Rise of Idrisid amirs (Muslim Crusaders) in Morocco; Christoforos, a Muslim who converted to Christianity, is executed.


Autonomous Aghlabid dynasty (Muslim Crusaders) in Tunisia


Caliph Harun al—Rashid orders the destruction of non-Muslim prayer houses & of the church of Mary Magdalene in Jerusalem.


Aghlabids (Muslim Crusaders) conquer Sardinia, Italy.


Christians in Palestine are attacked; many flee the country.


Muslim Crusaders capture Palermo, Italy; raids in Southern Italy.

837 – 901

Aghlabids (Muslim Crusaders) conquer Sicily, raid Corsica, Italy, France.

869 – 883

Revolt of black slaves in Iraq.


Rise of the Fatimid Caliphate in Tunisia; these Muslim Crusaders occupy Sicily, Sardinia.

928 – 969

Byzantine military revival, they retake old territories, such as Cyprus (964) and Tarsus (969).


The Church of the Resurrection (aka Church of Holy Sepulcher) is burned down by Muslims; more churches in Jerusalem are attacked.


Conversion of Qarakhanid Turks to Islam.


Fatimids (Muslim Crusaders) conquer Egypt and found Cairo.


Israel and southern Syria are again conquered by the Fatimids.


First persecutions by al—Hakim; the Church of St. Mark in Fustat, Egypt, is destroyed.


Destruction of the Church of the Resurrection by al—Hakim (see 937).


Beginning of al—Hakim’s oppressive decrees against Jews and Christians.


Creation of Almoravid (Muslim Crusaders) movement in Mauretania; Almoravids (aka Murabitun) are coalition of western Saharan Berbers; followers of Islam, focusing on the Quran, the hadith, and Maliki law.


Battle of Manzikert, Seljuk Turks (Muslim Crusaders) defeat Byzantines and occupy much of Anatolia.


Turks (Muslim Crusaders) invade Palestine.


Conquest of Jerusalem by Turks (Muslim Crusaders).


Seljuks (Muslim Crusaders) capture Nicea (Iznik) and make it their capital in Anatolia.


Almoravids (Muslim Crusaders) (see 1050) conquer western Ghana.


Almoravids (Muslim Crusaders) (see 1050) send help to Andalus, Battle of Zallaca.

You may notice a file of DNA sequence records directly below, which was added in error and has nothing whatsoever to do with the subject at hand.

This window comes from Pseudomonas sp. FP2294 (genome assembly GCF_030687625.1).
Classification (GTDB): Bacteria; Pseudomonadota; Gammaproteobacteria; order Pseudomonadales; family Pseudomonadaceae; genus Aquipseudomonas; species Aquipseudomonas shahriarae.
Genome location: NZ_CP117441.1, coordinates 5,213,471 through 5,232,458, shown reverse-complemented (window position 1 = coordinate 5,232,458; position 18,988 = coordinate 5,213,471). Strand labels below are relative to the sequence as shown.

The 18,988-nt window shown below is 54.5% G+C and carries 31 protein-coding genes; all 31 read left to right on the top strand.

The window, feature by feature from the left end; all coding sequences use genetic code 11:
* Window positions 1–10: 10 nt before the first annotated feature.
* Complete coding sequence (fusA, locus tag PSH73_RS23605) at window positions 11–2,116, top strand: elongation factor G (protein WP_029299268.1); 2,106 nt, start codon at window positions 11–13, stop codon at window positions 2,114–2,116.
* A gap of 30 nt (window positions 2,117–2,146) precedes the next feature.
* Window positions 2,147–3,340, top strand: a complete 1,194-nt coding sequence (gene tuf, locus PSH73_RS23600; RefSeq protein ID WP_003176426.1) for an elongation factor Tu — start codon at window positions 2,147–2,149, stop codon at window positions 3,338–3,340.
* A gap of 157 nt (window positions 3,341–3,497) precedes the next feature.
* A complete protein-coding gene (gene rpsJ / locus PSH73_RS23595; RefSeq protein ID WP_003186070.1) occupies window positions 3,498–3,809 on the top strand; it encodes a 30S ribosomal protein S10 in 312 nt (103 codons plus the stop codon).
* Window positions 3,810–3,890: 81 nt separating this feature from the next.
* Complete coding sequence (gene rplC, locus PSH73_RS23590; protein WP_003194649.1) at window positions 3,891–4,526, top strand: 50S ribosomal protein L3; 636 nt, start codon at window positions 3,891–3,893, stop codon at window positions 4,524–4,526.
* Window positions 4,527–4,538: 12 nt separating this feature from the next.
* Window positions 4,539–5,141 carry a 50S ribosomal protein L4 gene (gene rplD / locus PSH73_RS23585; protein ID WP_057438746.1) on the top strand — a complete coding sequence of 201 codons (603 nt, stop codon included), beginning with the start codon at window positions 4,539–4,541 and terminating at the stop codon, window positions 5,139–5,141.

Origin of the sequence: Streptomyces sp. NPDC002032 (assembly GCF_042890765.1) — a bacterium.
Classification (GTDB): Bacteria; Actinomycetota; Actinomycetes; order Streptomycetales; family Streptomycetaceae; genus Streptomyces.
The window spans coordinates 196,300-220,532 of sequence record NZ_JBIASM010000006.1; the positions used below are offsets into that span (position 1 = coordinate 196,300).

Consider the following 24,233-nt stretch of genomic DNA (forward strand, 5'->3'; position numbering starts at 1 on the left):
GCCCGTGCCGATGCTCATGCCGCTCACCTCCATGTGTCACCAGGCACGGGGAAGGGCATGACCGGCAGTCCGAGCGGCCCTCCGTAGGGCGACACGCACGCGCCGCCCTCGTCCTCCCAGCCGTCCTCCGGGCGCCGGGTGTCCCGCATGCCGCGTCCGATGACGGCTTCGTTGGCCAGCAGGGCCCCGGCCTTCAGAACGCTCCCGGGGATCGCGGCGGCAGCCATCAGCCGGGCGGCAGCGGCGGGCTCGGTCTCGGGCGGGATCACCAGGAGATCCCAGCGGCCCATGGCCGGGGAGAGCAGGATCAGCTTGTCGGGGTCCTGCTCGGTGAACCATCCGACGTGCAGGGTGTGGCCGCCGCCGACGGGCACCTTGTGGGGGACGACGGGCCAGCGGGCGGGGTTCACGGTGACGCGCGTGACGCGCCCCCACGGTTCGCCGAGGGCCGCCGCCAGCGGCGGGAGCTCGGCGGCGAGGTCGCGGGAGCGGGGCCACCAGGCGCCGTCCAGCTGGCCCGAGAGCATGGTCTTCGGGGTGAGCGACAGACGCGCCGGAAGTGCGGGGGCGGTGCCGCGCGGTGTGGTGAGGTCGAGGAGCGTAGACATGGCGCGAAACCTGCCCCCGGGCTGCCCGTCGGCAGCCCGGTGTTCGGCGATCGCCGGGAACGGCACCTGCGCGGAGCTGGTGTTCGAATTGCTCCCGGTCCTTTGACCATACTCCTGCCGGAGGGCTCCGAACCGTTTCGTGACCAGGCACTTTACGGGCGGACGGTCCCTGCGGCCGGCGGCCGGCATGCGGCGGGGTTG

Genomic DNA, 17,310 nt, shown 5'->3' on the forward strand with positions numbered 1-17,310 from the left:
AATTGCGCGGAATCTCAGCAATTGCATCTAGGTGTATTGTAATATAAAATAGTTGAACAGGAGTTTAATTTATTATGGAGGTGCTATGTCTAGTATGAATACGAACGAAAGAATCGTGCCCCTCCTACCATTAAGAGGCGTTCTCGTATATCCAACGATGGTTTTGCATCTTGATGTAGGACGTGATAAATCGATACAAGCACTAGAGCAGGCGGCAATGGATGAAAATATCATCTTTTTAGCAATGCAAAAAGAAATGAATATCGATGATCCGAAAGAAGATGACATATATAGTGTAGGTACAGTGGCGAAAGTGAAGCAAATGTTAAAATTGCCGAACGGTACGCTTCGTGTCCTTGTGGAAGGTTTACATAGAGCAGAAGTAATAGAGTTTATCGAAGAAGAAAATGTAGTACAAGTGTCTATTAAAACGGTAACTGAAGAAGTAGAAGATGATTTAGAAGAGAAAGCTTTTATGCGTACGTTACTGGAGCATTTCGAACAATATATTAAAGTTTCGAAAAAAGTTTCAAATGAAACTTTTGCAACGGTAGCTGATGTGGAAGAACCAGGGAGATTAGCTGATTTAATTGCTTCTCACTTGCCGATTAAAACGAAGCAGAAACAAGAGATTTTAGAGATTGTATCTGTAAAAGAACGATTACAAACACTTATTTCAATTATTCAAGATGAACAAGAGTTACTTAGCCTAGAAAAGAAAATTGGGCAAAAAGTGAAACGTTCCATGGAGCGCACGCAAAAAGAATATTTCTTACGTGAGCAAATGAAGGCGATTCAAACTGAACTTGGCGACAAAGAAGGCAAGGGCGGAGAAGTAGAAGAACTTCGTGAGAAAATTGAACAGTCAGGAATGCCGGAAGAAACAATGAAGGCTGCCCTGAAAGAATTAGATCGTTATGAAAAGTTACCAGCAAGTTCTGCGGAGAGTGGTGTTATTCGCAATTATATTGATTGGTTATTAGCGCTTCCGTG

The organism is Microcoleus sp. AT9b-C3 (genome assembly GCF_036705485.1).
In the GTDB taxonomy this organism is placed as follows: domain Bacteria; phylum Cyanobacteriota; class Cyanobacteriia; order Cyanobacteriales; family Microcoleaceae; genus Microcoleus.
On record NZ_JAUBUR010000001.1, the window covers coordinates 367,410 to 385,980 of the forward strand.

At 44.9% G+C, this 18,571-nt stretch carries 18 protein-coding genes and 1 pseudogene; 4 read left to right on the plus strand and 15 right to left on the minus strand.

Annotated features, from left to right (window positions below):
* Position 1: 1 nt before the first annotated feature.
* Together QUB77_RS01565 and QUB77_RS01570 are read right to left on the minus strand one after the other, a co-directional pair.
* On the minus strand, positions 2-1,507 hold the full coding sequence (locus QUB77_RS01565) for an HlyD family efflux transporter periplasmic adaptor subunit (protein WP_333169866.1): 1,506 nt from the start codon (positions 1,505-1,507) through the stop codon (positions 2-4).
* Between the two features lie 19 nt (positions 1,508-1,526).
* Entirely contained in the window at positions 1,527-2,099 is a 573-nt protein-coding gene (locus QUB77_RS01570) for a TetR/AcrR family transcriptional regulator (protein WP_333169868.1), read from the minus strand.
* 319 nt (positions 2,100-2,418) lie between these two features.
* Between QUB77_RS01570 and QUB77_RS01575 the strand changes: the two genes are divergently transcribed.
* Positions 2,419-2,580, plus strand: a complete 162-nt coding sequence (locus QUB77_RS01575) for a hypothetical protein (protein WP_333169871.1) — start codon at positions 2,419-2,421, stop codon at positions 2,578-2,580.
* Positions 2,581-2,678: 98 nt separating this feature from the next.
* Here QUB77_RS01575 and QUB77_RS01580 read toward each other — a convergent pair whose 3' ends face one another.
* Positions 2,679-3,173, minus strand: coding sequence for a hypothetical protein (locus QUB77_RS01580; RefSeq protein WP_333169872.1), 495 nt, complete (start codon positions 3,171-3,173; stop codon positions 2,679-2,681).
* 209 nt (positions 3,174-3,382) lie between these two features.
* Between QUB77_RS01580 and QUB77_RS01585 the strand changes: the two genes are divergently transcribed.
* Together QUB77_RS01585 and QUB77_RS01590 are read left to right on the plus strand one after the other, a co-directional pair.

1090 –1091  Almoravids (Muslim Crusaders) occupy all of Andalus except Saragossa and Balearic Islands.

So by looking at all of these Muslim attacks on Christian civilization for 4 centuries before the first Crusade in 1095, it is apparent that the Catholic Church was very patient in fighting back against extermination by the Moslem Turk terrorists. But is it right for a Church to proclaim a war against anyone, even if they are being attacked?  Or should the Catholic Church have done nothing, and just let all of the Christians in the Holy Land and elsewhere just get slaughtered?  Should the Catholic Church have stood idly by and let the Moslem Turks destroy all of the Christian Churches in the Holy Land and elsewhere?  The answer is that there is such a thing as the just war theory, and it has absolutely nothing to do with Jesus admonition to Peter that “he who lives by the sword dies by the sword.”  That statement does not apply to Kingdoms defending themselves from barbarians. If it did, the USA would never have been justified in fighting Hitler in WWII. That statement by Christ applies to people seeking revenge by the sword, and not to kingdoms fighting against barbarians like the Moslem Turks, Al Qaeda, or Hitler.  The just war theory of the Catholic Church states that war is justified if a country is attacked by another, and war is the only answer to it.